116 3rd St SE
Cedar Rapids, Iowa 52401
CEDAR RAPIDS - A 12-member jury has found Brian Dykstra not guilty of killing his 21-month-old son in 2005.
If convicted, Dykstra, 35, could have faced up to 50 years in prison.
After hearing the verdict, Dykstra started weeping and buried his face in the shoulder of his attorney Leon Spies. Many of his supporters also started sobbing when the verdict was read, including his former wife, Lisa DeWaard.
“This means we can finally grieve our son,” a teary-eyed Lisa DeWaard said after hearing the not guilty verdict in her ex-husband's trial. “It's been six very very long years.”
The 12 jurors – eight women and four men – chosen to deliberate Brian Dykstra's fate started their discussions about 2 p.m. Wednesday.
Dykstra was arrested in August 2008 – three years after Isaac died on Aug. 14, 2005, at the University of Iowa Hospitals and Clinics with severe head injuries including brain swelling, brain and retinal hemorrhaging and a hematoma.
Dykstra called 911 on Aug. 13, 2005, and hung up, according to police and trial testimony. When an operator called back, Dykstra said his son had suffered a seizure and was struggling to breathe. When paramedics arrived, they found Isaac unconscious in the living room with severe bruising all over his body and significant head trauma.
Dykstra told doctors and investigators that Isaac had fallen down two stairs on Aug. 10 and that he believed the injuries progressed over the next few days. He said no traumatic event preceded his 911 call on Aug. 13, but rather he was washing dishes in the kitchen when he heard his son cry and then watched him pass out.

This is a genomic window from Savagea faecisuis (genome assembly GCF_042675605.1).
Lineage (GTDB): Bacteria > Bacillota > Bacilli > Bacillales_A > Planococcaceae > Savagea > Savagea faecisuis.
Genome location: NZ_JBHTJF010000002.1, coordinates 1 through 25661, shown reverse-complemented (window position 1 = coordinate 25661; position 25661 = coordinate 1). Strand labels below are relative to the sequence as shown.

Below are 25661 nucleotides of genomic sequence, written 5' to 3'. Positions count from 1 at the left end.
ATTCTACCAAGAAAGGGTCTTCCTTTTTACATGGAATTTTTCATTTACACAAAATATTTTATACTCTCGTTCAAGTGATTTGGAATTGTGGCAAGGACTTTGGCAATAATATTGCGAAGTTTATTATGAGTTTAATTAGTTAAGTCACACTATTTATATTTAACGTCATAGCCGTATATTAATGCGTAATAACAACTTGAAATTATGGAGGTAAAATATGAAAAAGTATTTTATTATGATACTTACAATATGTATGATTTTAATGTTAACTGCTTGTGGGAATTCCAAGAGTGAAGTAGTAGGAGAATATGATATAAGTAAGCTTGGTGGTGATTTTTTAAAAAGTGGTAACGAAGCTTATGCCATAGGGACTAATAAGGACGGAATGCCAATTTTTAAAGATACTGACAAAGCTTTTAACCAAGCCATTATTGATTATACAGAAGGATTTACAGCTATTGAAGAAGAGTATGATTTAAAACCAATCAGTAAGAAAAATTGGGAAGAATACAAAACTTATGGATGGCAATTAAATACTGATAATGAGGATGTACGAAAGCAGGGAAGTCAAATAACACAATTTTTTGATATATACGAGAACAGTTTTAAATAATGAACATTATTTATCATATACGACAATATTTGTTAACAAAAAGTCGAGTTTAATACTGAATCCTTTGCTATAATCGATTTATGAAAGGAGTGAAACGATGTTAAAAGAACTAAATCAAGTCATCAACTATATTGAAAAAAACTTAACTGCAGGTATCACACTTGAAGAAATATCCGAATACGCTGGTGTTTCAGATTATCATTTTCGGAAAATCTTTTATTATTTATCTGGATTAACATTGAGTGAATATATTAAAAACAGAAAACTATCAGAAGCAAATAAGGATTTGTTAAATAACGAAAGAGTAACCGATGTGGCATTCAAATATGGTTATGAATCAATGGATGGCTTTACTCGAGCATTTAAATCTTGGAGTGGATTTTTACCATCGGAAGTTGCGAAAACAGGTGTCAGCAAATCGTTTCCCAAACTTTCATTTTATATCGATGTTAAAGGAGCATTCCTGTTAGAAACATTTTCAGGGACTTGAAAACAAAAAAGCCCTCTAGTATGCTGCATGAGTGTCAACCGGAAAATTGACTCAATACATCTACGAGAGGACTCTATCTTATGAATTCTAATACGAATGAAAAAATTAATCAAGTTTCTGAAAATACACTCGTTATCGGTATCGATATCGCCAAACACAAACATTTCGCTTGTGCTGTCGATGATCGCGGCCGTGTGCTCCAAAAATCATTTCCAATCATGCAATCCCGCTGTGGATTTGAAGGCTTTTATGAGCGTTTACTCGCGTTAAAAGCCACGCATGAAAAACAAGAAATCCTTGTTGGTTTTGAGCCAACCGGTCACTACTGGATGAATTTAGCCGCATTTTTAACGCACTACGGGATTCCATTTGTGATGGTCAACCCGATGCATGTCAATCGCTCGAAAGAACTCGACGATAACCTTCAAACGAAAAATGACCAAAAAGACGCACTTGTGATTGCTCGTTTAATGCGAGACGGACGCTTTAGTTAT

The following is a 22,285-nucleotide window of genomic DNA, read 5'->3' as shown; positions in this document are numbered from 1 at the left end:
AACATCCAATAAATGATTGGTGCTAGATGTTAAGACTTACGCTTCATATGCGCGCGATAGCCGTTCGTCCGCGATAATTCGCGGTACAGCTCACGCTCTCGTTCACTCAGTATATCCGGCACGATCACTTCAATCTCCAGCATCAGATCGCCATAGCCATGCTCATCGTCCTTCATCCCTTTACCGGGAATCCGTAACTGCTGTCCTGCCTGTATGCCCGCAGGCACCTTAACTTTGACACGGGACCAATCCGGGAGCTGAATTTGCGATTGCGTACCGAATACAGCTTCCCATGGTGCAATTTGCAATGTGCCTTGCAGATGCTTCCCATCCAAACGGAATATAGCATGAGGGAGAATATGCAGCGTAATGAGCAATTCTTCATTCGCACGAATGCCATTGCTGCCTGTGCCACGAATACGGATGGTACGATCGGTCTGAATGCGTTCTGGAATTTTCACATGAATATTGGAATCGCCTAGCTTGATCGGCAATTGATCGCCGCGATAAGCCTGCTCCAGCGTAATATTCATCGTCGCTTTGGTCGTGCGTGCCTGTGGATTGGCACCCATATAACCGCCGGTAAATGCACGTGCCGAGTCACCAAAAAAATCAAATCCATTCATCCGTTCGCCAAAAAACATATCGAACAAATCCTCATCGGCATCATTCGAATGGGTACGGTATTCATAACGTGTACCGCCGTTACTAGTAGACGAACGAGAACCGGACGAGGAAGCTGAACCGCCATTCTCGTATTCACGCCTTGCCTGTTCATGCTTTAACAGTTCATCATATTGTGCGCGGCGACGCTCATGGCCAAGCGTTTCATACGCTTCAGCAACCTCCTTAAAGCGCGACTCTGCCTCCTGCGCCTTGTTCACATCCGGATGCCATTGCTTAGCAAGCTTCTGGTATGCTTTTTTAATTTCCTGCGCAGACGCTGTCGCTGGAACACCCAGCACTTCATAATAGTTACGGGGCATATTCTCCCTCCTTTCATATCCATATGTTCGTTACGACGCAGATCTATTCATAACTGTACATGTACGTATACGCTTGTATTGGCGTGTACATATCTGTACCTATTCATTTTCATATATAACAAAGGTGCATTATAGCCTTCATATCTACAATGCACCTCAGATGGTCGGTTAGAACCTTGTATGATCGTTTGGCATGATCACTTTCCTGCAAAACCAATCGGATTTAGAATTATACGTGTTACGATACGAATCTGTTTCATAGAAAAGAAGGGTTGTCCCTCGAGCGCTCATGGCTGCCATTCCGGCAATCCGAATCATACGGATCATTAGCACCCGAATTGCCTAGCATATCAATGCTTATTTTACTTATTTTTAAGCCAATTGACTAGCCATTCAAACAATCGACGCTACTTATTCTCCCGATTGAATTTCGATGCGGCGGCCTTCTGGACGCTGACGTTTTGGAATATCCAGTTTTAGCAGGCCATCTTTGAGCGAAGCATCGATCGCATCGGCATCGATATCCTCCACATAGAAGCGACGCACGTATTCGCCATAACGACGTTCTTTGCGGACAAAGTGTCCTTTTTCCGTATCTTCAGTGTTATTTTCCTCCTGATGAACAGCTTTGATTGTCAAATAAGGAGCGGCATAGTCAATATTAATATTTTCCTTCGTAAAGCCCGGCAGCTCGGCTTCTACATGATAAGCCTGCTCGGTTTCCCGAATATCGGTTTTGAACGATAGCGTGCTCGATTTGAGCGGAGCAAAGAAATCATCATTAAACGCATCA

Several doctors who treated Isaac said the boy's injuries were so severe that they had to have occurred shortly before he was hospitalized and had to have involved blunt force trauma – like slamming or shaking.
But Dykstra testified that he would never hurt his child, and his former wife and several friends told jurors that he was a gentle and loving father.
Dykstra's defense attorney presented medical experts who said that, although rare, children have been known to die from short falls. The defense also hinted that Isaac, who was adopted just a few months earlier from an orphanage in Russia, might have had unknown medical issues that were not fully disclosed.
During closing arguments in Dystra's trial, Assistant Johnson County Attorney Anne Lahey told jurors that prosecutors didn't have to prove how Dykstra killed his son – whether he slammed him or shook him - they had to prove only that he inflicted the fatal injuries, and Lahey reminded jurors that several University of Iowa doctors said the severe injuries only could have occurred shortly before Isaac was hospitalized, when he was in the sole care of his father.
But Dykstra's defense attorney told jurors that even the Iowa Medical Examiner couldn't say for sure whether Isaac's death was a murder or accident. And, he said, any doubts had to be resolved in his client's favor.
“The evidence was clear that Brian was not the kind of man or father who would kill a child they worked so hard to have in their family,” Spies said after the verdict Thursday. “It was a nightmare compounded too long.”
After the verdict was read, Dykstra declined to comment.
“Oh my gosh,” he said under his breath.